E Gaynor set up a café in Suffolk street and a bakery & warehouse in South King street. The business was very successful. At that time, the area around Suffolk St. was the financial centre of Dublin and the smoking room downstairs was always a great place for the exchange of information. E Gaynor told his son that if he could have “had a tenth of the business transacted there, … (he could have) retired years before”.

E Gaynor opened his second café in Grafton Street in 1921. He was fortunate to have been able to acquire the lease cheaply as the “bullets were whizzing by from the college of surgeons on Stephen’s Green”. The last café was opened up in Dame Street in the early 1930s.

The Grafton St. café, in particular, was a haunt of the intelligentsia. It boasted a string trio and often hosted private concerts. Lady Gregory​ used the café as a meeting point for her PEN literary society. Maud Gonne McBride would buy her coffee no where else. Anthony Cronin​ remembers it fondly:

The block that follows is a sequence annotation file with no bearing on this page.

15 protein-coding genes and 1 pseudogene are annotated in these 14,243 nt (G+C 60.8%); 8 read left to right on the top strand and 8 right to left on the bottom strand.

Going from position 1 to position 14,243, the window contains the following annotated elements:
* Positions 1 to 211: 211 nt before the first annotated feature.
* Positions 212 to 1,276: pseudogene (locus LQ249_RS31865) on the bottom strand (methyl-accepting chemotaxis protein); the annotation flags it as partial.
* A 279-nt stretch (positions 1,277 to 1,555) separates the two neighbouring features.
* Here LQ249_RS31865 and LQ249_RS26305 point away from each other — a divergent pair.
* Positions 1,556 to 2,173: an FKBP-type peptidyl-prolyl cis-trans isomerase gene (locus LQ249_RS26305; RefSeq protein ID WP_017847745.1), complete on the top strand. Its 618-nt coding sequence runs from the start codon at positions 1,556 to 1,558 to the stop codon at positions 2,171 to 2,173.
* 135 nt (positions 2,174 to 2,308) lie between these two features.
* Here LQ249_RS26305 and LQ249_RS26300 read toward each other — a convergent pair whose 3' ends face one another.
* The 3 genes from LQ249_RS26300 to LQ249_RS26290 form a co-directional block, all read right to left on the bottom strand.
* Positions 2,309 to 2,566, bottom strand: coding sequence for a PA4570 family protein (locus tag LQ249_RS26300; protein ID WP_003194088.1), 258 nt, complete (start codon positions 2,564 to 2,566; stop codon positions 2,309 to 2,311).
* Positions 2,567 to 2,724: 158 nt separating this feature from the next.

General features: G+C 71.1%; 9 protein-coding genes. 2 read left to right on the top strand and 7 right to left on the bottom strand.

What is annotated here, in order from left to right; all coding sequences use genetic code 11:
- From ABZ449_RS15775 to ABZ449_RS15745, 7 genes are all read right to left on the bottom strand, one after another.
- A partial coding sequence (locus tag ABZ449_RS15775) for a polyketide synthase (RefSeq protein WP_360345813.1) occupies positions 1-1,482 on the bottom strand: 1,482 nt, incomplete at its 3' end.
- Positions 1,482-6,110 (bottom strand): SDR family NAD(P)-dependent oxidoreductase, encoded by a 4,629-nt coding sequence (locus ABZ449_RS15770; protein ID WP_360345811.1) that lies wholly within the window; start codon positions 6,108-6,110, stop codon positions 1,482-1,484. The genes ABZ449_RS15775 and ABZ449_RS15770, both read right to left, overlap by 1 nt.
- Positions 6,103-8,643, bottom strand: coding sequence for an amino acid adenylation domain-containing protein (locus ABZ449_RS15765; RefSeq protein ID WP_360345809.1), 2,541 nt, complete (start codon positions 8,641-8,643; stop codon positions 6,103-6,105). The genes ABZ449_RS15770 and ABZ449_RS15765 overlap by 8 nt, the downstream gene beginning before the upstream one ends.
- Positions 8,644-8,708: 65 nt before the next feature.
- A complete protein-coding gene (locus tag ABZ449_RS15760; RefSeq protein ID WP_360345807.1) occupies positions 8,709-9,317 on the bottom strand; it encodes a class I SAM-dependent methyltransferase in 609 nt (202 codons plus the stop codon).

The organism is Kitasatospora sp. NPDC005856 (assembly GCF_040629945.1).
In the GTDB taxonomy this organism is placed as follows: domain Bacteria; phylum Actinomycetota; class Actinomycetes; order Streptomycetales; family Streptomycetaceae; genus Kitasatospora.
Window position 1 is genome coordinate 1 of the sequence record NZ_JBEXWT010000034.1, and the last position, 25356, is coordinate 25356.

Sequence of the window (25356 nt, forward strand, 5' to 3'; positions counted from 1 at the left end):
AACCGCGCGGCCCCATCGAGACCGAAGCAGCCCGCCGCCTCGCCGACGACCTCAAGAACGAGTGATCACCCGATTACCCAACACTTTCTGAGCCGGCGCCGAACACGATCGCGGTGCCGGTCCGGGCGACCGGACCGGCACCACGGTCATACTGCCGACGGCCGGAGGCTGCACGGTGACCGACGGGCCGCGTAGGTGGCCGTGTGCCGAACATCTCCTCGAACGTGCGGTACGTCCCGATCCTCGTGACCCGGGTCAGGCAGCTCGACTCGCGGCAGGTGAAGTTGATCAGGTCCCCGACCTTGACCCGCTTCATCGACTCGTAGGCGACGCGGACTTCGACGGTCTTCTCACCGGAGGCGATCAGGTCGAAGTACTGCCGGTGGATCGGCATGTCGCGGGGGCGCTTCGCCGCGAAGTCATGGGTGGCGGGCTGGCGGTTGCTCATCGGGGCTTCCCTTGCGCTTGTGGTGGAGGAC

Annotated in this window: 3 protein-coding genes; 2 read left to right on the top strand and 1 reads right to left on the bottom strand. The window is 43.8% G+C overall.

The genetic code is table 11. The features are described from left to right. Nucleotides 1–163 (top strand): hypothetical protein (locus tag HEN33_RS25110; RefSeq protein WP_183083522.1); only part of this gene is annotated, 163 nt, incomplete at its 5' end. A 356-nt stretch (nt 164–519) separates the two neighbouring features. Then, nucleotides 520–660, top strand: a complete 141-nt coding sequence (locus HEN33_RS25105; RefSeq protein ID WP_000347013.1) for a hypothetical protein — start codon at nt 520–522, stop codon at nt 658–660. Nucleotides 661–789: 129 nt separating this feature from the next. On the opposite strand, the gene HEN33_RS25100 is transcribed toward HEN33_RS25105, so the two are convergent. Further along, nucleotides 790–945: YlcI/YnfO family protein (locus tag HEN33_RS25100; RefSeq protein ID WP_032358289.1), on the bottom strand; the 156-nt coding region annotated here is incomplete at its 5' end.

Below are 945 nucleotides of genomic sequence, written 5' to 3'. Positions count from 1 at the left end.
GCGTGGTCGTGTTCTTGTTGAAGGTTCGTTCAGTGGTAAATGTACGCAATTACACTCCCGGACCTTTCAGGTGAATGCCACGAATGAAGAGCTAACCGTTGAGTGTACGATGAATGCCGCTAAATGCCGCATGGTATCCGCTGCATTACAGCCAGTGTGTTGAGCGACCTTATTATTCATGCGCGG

“I preferred Robert Roberts towards the top of Grafton Street. It was more continental and more of a coffee house. There was a table there at the front and every day it was more or less reserved for Jewish gentlemen who had been prominent during the War of Independence, men like Michael Noyek, Philip Sayers and Bob Briscoe. We used to go in there during the Holy Hour. When you were put out of the pub you would have to have somewhere to repair to. “

Part of the attraction of the café was the banter with the staff with regulars asking to be seated in Josie or Annie’s room.